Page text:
Linux filtering / firewalling (netfilter/iptables stuff)

P2P blocking/limiting

Netfilter concept / network flow

Click on picture below to see more ..

Logging and limiting SSH bruteforce attacks

Logging is easy, just add the same rule but with a -j LOG –log-prefix SSHBRUTE or whatever you want. eg;

 iptables -A INPUT -m hashlimit -m tcp -p tcp –dport 22 –hashlimit \ 
           1/min –hashlimit-mode srcip –hashlimit-name ssh -m state \ 
           –state NEW -j LOG –log-prefix SSHBRUTE

As for permantely adding hosts, why? Poluting a firewall ruleset with a rule that isn’t going to be hit frequently is a waste. Which is why the hashlimit rule is perfect for this situation.

See also this.

A solution for blocking ssh probers/scanners.

### Catch SSH probes
iptables -A FORWARD -p tcp --dport 22 -d <local net> -o eth0 -s 0/0 -i ppp0
       -m state --state NEW
       -m recent --rcheck --hitcount 3 --seconds 60 --name SSH_PROBERS
       -j LOG --log-prefix "Adaptive-FW SSH Prober: "
iptables -A FORWARD -p tcp --dport 22 -d <local net> -o eth0 -s 0/0 -i ppp0
       -m state --state NEW
       -m recent --update --hitcount 3 --seconds 60 --name SSH_PROBERS
       -j DROP
iptables -A FORWARD -p tcp --dport 22 -d <local net> -o eth0 -s 0/0 -i ppp0
       -m state --state NEW
       -m recent --set --name SSH_PROBERS
       -j ACCEPT

So, in the INPUT chain, you wouldn't use -o, and -d would be the IP on your external link.. in this example, ppp0.

What it does, is uses the ipt_recent module, tracking connections from a given IP. 3 incoming connections in 60 seconds will cause the remote host to be blocked. Of course, this affects normal logins too, so for known hosts, it pays to insert a rule beforehand that does a -j ACCEPT.

Per user traffic accounting

Modern times require you to know how much traffic each user on a system is generating. A lightweight and unobtrusive way to do it is:

iptables -A PREROUTING -t mangle -j CONNMARK --restore-mark
for interesting user in /etc/passwd #implementation dependent
        #mark all user packets with their uid
        iptables -A OUTPUT -t mangle -m owner --uid-owner $uid -j MARK --set-mark $uid
        iptables -A OUTPUT -t mangle -m owner --uid-owner $uid -j CONNMARK --save-mark
        #add rules to count packets
        iptables -A PREROUTING -t mangle -m mark --mark $uid -m comment --comment "count $user" 
        iptables -A POSTROUTING -t mangle -m mark --mark $uid -m comment --comment "count $user"

Integrating this with existing firewall rules is left as an excercise for the reader.

Observing counters is as easy as

watch "iptables -nvL PREROUTING -t mangle; echo; iptables -nvL POSTROUTING -t mangle"

Or you can parse them periodically and store values somewhere for further processing.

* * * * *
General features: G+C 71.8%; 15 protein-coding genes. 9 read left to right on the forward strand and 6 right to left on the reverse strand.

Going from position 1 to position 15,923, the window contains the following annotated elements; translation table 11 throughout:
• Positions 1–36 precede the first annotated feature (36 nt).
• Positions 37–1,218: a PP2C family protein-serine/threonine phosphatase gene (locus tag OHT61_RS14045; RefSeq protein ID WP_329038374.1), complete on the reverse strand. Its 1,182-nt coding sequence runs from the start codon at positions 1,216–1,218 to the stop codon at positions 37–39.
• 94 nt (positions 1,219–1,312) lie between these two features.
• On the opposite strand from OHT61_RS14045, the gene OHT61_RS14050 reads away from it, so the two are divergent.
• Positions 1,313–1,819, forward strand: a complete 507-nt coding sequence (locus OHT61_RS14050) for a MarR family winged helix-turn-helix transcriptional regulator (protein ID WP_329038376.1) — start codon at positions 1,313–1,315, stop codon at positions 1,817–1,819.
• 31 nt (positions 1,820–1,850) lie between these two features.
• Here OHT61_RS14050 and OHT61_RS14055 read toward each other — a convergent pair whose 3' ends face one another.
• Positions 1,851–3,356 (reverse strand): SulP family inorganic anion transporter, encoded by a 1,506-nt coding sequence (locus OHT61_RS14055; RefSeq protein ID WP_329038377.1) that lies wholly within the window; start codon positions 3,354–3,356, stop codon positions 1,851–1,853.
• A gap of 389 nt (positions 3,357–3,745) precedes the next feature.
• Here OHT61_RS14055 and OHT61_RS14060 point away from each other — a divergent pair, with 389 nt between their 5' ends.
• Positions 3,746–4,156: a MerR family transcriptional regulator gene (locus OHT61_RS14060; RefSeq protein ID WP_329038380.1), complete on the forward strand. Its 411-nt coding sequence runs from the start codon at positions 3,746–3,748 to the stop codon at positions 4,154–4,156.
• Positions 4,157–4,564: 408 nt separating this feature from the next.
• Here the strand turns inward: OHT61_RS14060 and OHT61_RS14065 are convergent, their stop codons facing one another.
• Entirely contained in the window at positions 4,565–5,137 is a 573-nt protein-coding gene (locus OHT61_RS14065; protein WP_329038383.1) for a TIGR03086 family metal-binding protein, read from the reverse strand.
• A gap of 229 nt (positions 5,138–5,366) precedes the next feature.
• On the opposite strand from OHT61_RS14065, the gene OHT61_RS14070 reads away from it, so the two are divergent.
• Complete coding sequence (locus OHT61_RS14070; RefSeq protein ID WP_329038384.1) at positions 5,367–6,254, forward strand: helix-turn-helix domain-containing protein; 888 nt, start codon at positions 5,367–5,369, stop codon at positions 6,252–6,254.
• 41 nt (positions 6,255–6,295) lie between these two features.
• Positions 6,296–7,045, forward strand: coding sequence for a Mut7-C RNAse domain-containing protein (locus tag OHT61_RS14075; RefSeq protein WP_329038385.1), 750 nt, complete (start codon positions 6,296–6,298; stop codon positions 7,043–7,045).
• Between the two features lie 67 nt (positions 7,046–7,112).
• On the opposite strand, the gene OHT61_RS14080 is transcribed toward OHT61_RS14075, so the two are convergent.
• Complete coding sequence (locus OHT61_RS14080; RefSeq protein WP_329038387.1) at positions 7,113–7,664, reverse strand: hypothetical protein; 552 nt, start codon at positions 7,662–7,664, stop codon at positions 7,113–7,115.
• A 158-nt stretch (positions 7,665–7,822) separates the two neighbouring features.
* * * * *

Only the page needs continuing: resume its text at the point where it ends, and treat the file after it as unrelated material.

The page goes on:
This method identifies which user caused some traffic only for the traffic that is initiated on the machine. Traffic that originates on a remote system is not caught. I haven't yet found a way to make this work for this case too.

Tested on rhel6.

Strategy for penalising IPs with too many simultaneous sessions

Something like this (eth0 is the user's network):

 iptables -t mangle -A PREROUTING -p tcp -i eth0 --dport 1024: -m \
   connlimit --connlimit-above 5 -j SET --add-set p2p src
 iptables -t mangle -A FORWARD -o eth0 -p tcp -m multiport --sport \
   1024:65535 -m set --set p2p dst -j MARK --set-mark 60
 iptables -t mangle -A FORWARD -i eth0 -p tcp -m multiport --dport \
    1024:65535 -m set --set p2p src -j MARK --set-mark 60

You'll have to compile your kernel with ipset and connlimit support.

Conntrack table full

 > Feb 23 14:26:19 gestor1 kernel: printk: 38 messages suppressed.
 > Feb 23 14:26:19 gestor1 kernel: ip_conntrack: table full, dropping packet.

Not necessarily the answer you were looking for, but this is what connlimit was written for. Connlimit will limit the number of parallel TCP connections per host. Do something like:

iptables -t mangle -A PREROUTING -p tcp -i eth0 --dport 1024: \
         -m connlimit --connlimit-above 30 -j DROP

connlimit is not in the vanilla kernel at the minute; you need to patch with pom. You can download pom from, but you may need to patch pom first! See

Preventing webserver hackers from connecting to IRC servers

Sometimes when a user runs some picture-gallery or forum software, your server gets more or less hacked: a hacker will start under the user with which your webserver runs ('www-run' for example) an ircbot. You can prevent this with this:

 iptables -I OUTPUT -m owner -p tcp --destination-port 6660:6669 --uid-owner nobody -j REJECT

This will not work if the hacker runs his/her irc-server on a different portnumber then the ones blocked.

Firewall example (the good old TNT firewall)

Download here

linux/iptables.txt · Last modified: 2013/10/25 15:16 by a
CC Attribution-Share Alike 4.0 International
Driven by DokuWiki Recent changes RSS feed Valid CSS Valid XHTML 1.0 ipv6 ready